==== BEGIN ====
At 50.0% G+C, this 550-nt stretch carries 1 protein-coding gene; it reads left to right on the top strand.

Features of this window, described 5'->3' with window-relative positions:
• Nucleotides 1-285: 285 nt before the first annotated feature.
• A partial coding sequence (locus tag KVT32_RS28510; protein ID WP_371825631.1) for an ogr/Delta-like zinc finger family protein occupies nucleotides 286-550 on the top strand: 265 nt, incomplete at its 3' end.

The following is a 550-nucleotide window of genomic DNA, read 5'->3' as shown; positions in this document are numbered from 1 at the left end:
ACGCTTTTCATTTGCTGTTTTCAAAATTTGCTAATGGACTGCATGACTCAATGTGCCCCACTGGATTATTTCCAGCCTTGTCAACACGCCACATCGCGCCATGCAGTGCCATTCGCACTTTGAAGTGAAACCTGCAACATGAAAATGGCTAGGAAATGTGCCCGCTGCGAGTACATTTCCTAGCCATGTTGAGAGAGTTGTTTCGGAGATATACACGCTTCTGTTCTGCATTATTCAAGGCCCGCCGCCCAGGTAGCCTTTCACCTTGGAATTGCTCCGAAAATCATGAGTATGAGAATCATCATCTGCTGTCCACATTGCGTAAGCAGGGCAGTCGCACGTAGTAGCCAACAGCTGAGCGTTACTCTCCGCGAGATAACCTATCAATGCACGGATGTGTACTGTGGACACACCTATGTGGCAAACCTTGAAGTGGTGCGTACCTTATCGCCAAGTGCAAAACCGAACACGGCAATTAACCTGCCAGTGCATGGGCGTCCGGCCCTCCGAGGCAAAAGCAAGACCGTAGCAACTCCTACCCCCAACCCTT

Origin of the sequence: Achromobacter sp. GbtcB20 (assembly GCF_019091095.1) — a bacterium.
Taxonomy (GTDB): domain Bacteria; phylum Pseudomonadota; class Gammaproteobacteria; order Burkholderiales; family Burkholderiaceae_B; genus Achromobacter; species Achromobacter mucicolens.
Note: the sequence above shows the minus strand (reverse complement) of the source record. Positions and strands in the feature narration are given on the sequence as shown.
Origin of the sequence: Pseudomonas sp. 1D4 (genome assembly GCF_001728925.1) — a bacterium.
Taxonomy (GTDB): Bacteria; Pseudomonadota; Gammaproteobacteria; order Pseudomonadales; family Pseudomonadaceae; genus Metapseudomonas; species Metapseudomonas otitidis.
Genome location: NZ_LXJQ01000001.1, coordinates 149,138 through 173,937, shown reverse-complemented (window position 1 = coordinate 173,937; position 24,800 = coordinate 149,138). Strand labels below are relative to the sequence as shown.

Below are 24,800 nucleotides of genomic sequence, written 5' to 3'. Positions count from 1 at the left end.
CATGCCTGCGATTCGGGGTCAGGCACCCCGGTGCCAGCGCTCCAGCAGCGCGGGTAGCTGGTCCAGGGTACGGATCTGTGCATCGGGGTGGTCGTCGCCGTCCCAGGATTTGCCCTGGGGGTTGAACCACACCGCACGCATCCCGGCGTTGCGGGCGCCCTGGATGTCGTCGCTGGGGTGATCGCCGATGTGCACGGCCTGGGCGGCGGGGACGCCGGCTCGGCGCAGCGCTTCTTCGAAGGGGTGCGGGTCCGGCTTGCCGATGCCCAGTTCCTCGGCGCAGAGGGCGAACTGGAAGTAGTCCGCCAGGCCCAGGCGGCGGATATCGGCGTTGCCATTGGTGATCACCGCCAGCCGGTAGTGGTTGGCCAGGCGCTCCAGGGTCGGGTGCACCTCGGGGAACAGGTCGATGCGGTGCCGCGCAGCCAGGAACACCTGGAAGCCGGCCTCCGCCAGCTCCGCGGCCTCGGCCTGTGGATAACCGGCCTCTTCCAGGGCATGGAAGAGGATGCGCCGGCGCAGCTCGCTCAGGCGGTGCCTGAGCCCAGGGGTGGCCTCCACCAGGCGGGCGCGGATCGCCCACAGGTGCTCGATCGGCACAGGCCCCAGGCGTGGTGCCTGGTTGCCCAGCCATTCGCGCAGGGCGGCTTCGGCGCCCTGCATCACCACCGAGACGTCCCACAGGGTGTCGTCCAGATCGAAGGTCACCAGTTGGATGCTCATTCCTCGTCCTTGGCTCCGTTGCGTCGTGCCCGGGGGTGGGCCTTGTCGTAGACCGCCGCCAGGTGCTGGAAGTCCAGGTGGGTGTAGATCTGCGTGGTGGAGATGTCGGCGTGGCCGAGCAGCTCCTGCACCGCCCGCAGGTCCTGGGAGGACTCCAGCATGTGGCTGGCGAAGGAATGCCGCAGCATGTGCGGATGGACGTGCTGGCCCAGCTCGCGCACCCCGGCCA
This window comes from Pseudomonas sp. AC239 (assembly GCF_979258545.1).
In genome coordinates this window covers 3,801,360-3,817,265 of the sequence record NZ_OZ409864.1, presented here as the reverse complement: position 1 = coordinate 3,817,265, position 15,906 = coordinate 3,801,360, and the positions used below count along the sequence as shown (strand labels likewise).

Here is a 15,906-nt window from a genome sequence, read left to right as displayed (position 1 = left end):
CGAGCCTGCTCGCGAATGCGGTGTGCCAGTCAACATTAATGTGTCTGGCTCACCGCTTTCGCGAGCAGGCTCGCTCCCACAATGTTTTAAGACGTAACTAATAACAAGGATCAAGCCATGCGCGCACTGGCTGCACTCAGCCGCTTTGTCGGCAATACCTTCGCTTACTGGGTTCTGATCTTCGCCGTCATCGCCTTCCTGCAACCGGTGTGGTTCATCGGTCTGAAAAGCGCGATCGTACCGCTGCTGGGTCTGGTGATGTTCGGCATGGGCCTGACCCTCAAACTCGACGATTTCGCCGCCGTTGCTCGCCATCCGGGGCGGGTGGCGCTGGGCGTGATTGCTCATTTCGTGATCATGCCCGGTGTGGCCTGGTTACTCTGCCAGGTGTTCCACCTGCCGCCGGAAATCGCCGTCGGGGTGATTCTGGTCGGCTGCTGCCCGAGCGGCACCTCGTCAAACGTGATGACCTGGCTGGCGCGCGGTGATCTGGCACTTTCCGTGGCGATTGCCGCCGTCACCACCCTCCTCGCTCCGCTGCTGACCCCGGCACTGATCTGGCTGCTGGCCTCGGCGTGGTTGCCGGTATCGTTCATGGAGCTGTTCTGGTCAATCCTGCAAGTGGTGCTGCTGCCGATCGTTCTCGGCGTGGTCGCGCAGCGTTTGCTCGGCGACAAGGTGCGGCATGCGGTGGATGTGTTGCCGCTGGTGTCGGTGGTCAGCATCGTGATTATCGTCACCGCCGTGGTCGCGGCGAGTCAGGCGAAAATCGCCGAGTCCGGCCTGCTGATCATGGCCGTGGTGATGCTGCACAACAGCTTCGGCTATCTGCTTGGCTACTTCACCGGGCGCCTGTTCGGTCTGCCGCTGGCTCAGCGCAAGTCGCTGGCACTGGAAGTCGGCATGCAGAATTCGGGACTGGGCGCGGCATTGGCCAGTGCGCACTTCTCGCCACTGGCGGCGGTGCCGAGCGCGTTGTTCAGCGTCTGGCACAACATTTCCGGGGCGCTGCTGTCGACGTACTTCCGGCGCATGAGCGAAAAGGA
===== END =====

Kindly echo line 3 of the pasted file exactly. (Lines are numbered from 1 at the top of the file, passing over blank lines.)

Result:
• Nucleotides 1-285: 285 nt before the first annotated feature.